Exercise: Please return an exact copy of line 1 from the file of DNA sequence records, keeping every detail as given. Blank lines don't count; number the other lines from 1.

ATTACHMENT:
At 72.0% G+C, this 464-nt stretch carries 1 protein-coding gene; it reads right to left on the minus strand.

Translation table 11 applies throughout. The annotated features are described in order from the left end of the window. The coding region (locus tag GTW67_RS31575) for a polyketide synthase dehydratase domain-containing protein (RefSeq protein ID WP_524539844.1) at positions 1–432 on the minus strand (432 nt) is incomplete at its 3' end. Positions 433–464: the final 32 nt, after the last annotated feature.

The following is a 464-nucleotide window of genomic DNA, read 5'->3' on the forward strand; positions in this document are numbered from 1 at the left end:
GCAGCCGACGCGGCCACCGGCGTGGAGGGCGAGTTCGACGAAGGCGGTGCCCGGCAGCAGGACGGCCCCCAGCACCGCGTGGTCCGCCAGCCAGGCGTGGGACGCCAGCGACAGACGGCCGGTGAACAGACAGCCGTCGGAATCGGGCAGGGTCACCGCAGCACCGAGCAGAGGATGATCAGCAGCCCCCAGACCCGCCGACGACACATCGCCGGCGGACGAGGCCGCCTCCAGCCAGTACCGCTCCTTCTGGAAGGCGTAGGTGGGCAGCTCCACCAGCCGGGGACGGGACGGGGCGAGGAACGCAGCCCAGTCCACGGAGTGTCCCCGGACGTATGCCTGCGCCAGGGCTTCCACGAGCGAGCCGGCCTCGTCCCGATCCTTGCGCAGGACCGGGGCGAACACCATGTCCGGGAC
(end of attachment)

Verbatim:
At 72.0% G+C, this 464-nt stretch carries 1 protein-coding gene; it reads right to left on the minus strand.